Richard
 
#5
Why not be really radical and fit the V6 transversly and have a front wheel drive P6 ? I suspect the engine bay is not wide enough...
I read your website thinking you had done the transplant and had just not got round to writing how !
What alternative engines have been fitted by others ? I think I heard of one with a Ford Pinto but that's not much more powerful than a 2000TC
I think you have a lot of work ahead of you
Good luck
Dave
 
#6
Thanks, loads of work ahead !, I'm currenty re-fitting the b/c post on the drivers side ready to start modifying the doors. I was going to move the post back 8 inches, but after measuring a number of coupe / 2 door cars, many are over 12inches longer than the p6 doors, but I don't want to go that far so I think I'll settle on 10 inches.

Richard

P.s. Front Wheel Drive, thats a backward step !



Edited By webmaster on 1118847115
 
#7
webmaster said:
P.s. Front Wheel Drive, thats a backward step !
I'm toying with the idea of a 2.9 24 valve granny cossworth powered p6 at the moment, if I mate this to the running gear of a sierra ghia estate that would give me 4 wheel drive. not sure what the best way to do it is tho :)
 
#8
Hello Richard,
the article printed in Practical Classics for Spring 1996 re: Four Rare Rover P6s looked at Bob Gardner's cars the first mentioned was the prototype Rover 2000 convertible says that the "central door pillar moved back 10cm (4") ............. rear wing extended by some 60cm (2ft) ..."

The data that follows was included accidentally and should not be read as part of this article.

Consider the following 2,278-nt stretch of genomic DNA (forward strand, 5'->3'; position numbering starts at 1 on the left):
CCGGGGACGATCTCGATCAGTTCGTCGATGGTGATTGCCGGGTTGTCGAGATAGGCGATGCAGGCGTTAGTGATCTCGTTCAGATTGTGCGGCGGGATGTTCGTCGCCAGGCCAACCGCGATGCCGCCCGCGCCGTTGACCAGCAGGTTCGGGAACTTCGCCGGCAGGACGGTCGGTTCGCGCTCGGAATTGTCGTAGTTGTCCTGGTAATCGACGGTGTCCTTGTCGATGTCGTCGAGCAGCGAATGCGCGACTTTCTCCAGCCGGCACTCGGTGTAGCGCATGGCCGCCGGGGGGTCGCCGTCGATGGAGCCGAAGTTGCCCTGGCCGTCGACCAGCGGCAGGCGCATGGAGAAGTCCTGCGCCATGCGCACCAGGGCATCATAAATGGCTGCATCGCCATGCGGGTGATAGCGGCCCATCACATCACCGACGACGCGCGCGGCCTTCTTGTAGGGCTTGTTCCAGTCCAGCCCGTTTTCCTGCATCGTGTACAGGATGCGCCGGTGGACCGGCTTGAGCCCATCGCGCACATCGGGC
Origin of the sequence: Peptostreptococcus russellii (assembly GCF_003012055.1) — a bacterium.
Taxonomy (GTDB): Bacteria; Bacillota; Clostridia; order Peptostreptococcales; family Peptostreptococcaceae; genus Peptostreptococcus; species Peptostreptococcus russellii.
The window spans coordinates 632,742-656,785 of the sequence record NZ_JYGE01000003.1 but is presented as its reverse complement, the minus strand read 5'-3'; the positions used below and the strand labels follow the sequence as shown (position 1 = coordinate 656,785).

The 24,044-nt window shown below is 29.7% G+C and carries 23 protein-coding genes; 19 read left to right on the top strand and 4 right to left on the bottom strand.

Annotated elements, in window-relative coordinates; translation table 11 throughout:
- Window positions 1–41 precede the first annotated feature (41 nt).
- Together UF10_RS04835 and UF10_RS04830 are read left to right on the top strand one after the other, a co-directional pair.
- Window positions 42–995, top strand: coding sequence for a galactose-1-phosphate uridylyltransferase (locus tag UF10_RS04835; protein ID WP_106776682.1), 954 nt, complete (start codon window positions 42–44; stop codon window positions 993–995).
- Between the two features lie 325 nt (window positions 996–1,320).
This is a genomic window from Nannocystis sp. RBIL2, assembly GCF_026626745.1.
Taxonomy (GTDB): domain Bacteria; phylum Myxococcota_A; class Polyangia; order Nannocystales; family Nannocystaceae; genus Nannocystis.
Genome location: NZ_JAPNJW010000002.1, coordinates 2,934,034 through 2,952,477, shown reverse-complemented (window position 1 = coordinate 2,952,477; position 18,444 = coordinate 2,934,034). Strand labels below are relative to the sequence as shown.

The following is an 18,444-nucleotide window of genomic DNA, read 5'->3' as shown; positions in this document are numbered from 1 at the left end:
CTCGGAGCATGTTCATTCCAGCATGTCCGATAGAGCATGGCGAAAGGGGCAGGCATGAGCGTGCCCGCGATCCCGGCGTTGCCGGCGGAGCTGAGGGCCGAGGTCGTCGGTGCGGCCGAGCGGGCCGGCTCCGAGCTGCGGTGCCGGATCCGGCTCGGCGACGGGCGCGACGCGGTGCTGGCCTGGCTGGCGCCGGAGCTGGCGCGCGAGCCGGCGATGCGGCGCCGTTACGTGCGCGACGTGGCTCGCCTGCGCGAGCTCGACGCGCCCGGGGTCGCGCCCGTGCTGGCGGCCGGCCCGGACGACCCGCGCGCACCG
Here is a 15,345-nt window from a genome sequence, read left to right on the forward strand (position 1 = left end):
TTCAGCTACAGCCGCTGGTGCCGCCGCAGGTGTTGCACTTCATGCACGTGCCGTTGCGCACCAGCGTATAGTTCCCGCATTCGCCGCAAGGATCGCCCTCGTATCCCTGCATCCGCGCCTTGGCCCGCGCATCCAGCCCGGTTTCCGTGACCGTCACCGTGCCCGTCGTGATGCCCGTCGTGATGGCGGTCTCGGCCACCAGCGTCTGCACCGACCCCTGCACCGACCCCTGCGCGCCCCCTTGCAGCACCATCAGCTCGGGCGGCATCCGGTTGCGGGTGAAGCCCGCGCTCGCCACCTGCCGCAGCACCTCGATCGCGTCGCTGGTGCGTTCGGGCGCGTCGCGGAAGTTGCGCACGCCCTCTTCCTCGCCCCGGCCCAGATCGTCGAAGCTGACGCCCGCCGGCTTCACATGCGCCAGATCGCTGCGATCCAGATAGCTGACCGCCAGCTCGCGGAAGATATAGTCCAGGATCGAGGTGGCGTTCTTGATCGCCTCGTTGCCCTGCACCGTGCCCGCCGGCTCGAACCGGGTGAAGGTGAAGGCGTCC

Does this help?
Regards, John.
 
#10
I was thinking about your project the other day (and daydreaming about a coupe project for myself!). Wondering what would you do with the D-posts?

On the car you're working on they look to be in good condition but if the starting point was a rougher car do you think you could get away with removing them completely?
 
#11
John, I've just been out measuring again, and there seems to be a slight problem with those measurements.

The standard rear door + door to wing gap = 34"
If the rear wing were extended by 24" (60cm/2ft) then we have 10" left. They say the b/c post was moved back 10cm/4" , that leaves 6" missing !!, now I'm pretty sure they didn't shorten the whole car by 6", so either the wing was extended by 2'6" or the b/c post was moved back by 10".

Having measured a load of 2 door cars in the carpark today, I would suggest the the b/c post was move back 10" rather than 10cm. Standard P6 from door is 39", 220 coupe door is 51", 800 coupe door is 53", golf door 51", saxo 47", alfa spider 48", clio 50" This gives an average around the 50" mark. By adding 10" to the p6 door I would have a 49" door, which sounds about right, Plus gives an extra 10" to get past the front seat into the back.